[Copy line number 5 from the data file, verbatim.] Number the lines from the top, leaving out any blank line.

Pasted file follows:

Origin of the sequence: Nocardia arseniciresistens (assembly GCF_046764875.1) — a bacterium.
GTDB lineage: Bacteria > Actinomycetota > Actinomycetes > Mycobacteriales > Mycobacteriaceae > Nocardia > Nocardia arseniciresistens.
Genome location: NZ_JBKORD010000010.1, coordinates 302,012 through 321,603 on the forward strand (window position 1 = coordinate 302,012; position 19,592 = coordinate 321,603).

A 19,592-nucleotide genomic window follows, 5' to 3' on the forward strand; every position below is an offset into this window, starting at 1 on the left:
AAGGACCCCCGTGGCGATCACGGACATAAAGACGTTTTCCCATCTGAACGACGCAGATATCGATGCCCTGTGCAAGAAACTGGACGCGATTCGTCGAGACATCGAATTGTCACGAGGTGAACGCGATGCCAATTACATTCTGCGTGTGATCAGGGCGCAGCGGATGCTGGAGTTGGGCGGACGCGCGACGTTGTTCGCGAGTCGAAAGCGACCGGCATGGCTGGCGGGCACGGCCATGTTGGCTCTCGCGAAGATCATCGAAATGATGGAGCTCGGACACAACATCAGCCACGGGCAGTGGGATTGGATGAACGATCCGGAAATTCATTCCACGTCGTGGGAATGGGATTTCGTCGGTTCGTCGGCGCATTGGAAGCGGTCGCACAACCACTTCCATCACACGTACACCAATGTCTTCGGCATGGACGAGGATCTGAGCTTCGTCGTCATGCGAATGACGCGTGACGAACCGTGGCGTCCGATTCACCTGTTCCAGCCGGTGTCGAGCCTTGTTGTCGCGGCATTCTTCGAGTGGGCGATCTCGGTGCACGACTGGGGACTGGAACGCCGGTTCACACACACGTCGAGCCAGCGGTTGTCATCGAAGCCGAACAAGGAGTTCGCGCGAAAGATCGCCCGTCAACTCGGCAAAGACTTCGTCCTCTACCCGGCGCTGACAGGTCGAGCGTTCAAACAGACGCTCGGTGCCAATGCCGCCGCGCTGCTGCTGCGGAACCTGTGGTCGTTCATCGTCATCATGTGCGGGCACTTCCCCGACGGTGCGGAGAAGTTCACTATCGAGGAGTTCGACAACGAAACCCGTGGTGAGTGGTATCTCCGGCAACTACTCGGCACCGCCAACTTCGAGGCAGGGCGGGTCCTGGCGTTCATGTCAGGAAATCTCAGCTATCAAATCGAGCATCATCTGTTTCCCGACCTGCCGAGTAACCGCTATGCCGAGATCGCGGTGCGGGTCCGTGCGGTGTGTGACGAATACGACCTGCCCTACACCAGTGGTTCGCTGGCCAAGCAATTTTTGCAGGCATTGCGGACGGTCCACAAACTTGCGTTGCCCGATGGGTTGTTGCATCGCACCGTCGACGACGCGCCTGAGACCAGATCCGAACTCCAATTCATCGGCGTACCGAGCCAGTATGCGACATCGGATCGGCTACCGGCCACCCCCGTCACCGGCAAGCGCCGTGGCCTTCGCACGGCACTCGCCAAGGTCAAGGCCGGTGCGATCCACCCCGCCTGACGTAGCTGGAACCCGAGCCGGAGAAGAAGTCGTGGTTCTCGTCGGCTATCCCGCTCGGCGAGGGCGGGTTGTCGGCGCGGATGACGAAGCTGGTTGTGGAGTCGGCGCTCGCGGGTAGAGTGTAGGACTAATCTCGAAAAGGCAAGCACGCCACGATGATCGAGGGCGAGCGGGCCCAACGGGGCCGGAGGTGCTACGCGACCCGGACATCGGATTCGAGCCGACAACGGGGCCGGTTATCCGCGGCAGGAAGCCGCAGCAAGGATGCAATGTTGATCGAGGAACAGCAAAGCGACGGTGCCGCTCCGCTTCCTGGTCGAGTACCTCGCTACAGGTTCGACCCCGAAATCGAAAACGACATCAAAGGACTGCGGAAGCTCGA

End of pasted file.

AAGGACCCCCGTGGCGATCACGGACATAAAGACGTTTTCCCATCTGAACGACGCAGATATCGATGCCCTGTGCAAGAAACTGGACGCGATTCGTCGAGACATCGAATTGTCACGAGGTGAACGCGATGCCAATTACATTCTGCGTGTGATCAGGGCGCAGCGGATGCTGGAGTTGGGCGGACGCGCGACGTTGTTCGCGAGTCGAAAGCGACCGGCATGGCTGGCGGGCACGGCCATGTTGGCTCTCGCGAAGATCATCGAAATGATGGAGCTCGGACACAACATCAGCCACGGGCAGTGGGATTGGATGAACGATCCGGAAATTCATTCCACGTCGTGGGAATGGGATTTCGTCGGTTCGTCGGCGCATTGGAAGCGGTCGCACAACCACTTCCATCACACGTACACCAATGTCTTCGGCATGGACGAGGATCTGAGCTTCGTCGTCATGCGAATGACGCGTGACGAACCGTGGCGTCCGATTCACCTGTTCCAGCCGGTGTCGAGCCTTGTTGTCGCGGCATTCTTCGAGTGGGCGATCTCGGTGCACGACTGGGGACTGGAACGCCGGTTCACACACACGTCGAGCCAGCGGTTGTCATCGAAGCCGAACAAGGAGTTCGCGCGAAAGATCGCCCGTCAACTCGGCAAAGACTTCGTCCTCTACCCGGCGCTGACAGGTCGAGCGTTCAAACAGACGCTCGGTGCCAATGCCGCCGCGCTGCTGCTGCGGAACCTGTGGTCGTTCATCGTCATCATGTGCGGGCACTTCCCCGACGGTGCGGAGAAGTTCACTATCGAGGAGTTCGACAACGAAACCCGTGGTGAGTGGTATCTCCGGCAACTACTCGGCACCGCCAACTTCGAGGCAGGGCGGGTCCTGGCGTTCATGTCAGGAAATCTCAGCTATCAAATCGAGCATCATCTGTTTCCCGACCTGCCGAGTAACCGCTATGCCGAGATCGCGGTGCGGGTCCGTGCGGTGTGTGACGAATACGACCTGCCCTACACCAGTGGTTCGCTGGCCAAGCAATTTTTGCAGGCATTGCGGACGGTCCACAAACTTGCGTTGCCCGATGGGTTGTTGCATCGCACCGTCGACGACGCGCCTGAGACCAGATCCGAACTCCAATTCATCGGCGTACCGAGCCAGTATGCGACATCGGATCGGCTACCGGCCACCCCCGTCACCGGCAAGCGCCGTGGCCTTCGCACGGCACTCGCCAAGGTCAAGGCCGGTGCGATCCACCCCGCCTGACGTAGCTGGAACCCGAGCCGGAGAAGAAGTCGTGGTTCTCGTCGGCTATCCCGCTCGGCGAGGGCGGGTTGTCGGCGCGGATGACGAAGCTGGTTGTGGAGTCGGCGCTCGCGGGTAGAGTGTAGGACTAATCTCGAAAAGGCAAGCACGCCACGATGATCGAGGGCGAGCGGGCCCAACGGGGCCGGAGGTGCTACGCGACCCGGACATCGGATTCGAGCCGACAACGGGGCCGGTTATCCGCGGCAGGAAGCCGCAGCAAGGATGCAATGTTGATCGAGGAACAGCAAAGCGACGGTGCCGCTCCGCTTCCTGGTCGAGTACCTCGCTACAGGTTCGACCCCGAAATCGAAAACGACATCAAAGGACTGCGGAAGCTCGA